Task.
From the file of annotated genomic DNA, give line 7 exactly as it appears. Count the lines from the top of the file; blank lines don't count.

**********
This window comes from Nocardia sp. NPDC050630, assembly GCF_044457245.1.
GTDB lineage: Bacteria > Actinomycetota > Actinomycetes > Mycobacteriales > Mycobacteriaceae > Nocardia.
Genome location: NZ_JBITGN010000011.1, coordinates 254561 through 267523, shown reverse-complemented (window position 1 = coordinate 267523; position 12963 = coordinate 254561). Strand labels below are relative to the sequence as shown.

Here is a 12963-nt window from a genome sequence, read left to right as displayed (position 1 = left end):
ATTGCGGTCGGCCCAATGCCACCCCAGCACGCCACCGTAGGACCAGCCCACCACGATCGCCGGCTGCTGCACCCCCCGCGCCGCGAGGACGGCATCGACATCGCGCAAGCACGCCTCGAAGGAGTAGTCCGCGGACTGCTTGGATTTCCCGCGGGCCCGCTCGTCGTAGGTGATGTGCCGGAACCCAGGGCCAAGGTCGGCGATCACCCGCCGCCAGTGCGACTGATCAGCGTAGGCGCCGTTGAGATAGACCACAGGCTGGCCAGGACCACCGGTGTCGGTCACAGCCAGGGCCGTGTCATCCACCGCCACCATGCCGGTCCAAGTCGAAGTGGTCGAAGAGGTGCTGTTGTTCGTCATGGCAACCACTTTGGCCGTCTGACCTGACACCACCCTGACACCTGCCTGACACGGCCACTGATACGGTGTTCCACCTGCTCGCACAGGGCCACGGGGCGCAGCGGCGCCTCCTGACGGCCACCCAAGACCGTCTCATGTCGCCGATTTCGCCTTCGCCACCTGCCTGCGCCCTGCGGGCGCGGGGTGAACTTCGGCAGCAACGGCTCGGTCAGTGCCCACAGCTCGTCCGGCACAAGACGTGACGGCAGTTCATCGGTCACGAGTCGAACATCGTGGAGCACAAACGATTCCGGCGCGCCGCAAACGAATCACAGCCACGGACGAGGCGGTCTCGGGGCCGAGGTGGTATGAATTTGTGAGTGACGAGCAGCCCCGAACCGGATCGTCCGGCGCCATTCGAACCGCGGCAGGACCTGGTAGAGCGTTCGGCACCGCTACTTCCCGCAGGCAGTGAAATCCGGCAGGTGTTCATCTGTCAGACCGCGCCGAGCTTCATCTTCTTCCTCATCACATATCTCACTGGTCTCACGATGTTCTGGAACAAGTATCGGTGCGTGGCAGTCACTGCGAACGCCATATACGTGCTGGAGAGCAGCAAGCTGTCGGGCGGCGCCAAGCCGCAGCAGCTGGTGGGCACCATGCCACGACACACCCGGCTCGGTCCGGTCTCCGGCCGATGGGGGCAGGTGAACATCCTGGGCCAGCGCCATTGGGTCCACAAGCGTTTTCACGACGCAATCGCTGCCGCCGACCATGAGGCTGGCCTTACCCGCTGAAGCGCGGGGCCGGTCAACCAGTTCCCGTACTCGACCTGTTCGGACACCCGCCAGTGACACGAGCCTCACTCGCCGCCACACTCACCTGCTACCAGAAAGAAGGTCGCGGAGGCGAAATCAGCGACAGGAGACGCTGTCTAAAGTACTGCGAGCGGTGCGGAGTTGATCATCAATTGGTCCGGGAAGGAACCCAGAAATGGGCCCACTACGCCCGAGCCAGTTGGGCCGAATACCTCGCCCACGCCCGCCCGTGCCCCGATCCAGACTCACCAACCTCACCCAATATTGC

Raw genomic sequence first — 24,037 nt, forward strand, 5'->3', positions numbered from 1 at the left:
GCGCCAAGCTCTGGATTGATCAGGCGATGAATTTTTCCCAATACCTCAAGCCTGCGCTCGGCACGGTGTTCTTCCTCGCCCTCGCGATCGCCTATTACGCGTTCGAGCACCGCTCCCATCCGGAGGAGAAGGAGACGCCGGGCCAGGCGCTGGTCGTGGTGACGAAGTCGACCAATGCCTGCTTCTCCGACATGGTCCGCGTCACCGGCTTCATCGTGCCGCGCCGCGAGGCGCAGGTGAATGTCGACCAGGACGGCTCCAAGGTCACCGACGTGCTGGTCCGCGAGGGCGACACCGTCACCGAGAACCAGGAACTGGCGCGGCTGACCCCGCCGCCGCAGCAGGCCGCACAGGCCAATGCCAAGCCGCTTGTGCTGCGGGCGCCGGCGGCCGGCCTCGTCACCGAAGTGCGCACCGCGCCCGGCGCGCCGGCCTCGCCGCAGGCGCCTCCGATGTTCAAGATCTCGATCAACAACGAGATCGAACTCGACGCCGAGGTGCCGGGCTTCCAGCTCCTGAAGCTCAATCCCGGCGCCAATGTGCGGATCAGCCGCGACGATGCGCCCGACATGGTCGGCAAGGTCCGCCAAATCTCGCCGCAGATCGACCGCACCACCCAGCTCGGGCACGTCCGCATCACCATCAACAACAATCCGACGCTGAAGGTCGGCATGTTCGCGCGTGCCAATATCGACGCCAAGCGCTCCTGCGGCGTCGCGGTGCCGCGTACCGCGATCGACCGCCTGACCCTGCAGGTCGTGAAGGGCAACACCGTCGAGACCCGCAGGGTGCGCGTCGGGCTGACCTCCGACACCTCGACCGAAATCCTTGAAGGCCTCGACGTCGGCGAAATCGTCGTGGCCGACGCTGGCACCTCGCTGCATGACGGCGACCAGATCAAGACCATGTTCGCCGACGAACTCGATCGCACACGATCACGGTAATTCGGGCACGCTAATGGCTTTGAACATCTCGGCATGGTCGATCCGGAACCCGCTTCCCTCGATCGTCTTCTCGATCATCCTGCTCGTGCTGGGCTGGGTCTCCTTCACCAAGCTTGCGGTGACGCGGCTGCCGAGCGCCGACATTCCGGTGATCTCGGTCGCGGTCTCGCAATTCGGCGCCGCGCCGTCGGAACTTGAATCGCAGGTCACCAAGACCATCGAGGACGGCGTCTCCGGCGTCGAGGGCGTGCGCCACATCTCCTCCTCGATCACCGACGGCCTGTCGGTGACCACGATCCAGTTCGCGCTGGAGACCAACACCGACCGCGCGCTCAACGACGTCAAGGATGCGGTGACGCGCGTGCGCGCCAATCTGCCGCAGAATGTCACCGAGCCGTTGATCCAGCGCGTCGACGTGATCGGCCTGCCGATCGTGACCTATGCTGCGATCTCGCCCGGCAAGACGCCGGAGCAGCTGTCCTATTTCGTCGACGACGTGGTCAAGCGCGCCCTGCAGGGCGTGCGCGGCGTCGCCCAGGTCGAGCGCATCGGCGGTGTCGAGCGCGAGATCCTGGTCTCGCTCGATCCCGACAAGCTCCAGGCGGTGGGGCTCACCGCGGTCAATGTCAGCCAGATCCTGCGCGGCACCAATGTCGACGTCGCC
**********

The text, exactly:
GCGCCAAGCTCTGGATTGATCAGGCGATGAATTTTTCCCAATACCTCAAGCCTGCGCTCGGCACGGTGTTCTTCCTCGCCCTCGCGATCGCCTATTACGCGTTCGAGCACCGCTCCCATCCGGAGGAGAAGGAGACGCCGGGCCAGGCGCTGGTCGTGGTGACGAAGTCGACCAATGCCTGCTTCTCCGACATGGTCCGCGTCACCGGCTTCATCGTGCCGCGCCGCGAGGCGCAGGTGAATGTCGACCAGGACGGCTCCAAGGTCACCGACGTGCTGGTCCGCGAGGGCGACACCGTCACCGAGAACCAGGAACTGGCGCGGCTGACCCCGCCGCCGCAGCAGGCCGCACAGGCCAATGCCAAGCCGCTTGTGCTGCGGGCGCCGGCGGCCGGCCTCGTCACCGAAGTGCGCACCGCGCCCGGCGCGCCGGCCTCGCCGCAGGCGCCTCCGATGTTCAAGATCTCGATCAACAACGAGATCGAACTCGACGCCGAGGTGCCGGGCTTCCAGCTCCTGAAGCTCAATCCCGGCGCCAATGTGCGGATCAGCCGCGACGATGCGCCCGACATGGTCGGCAAGGTCCGCCAAATCTCGCCGCAGATCGACCGCACCACCCAGCTCGGGCACGTCCGCATCACCATCAACAACAATCCGACGCTGAAGGTCGGCATGTTCGCGCGTGCCAATATCGACGCCAAGCGCTCCTGCGGCGTCGCGGTGCCGCGTACCGCGATCGACCGCCTGACCCTGCAGGTCGTGAAGGGCAACACCGTCGAGACCCGCAGGGTGCGCGTCGGGCTGACCTCCGACACCTCGACCGAAATCCTTGAAGGCCTCGACGTCGGCGAAATCGTCGTGGCCGACGCTGGCACCTCGCTGCATGACGGCGACCAGATCAAGACCATGTTCGCCGACGAACTCGATCGCACACGATCACGGTAATTCGGGCACGCTAATGGCTTTGAACATCTCGGCATGGTCGATCCGGAACCCGCTTCCCTCGATCGTCTTCTCGATCATCCTGCTCGTGCTGGGCTGGGTCTCCTTCACCAAGCTTGCGGTGACGCGGCTGCCGAGCGCCGACATTCCGGTGATCTCGGTCGCGGTCTCGCAATTCGGCGCCGCGCCGTCGGAACTTGAATCGCAGGTCACCAAGACCATCGAGGACGGCGTCTCCGGCGTCGAGGGCGTGCGCCACATCTCCTCCTCGATCACCGACGGCCTGTCGGTGACCACGATCCAGTTCGCGCTGGAGACCAACACCGACCGCGCGCTCAACGACGTCAAGGATGCGGTGACGCGCGTGCGCGCCAATCTGCCGCAGAATGTCACCGAGCCGTTGATCCAGCGCGTCGACGTGATCGGCCTGCCGATCGTGACCTATGCTGCGATCTCGCCCGGCAAGACGCCGGAGCAGCTGTCCTATTTCGTCGACGACGTGGTCAAGCGCGCCCTGCAGGGCGTGCGCGGCGTCGCCCAGGTCGAGCGCATCGGCGGTGTCGAGCGCGAGATCCTGGTCTCGCTCGATCCCGACAAGCTCCAGGCGGTGGGGCTCACCGCGGTCAATGTCAGCCAGATCCTGCGCGGCACCAATGTCGACGTCGCC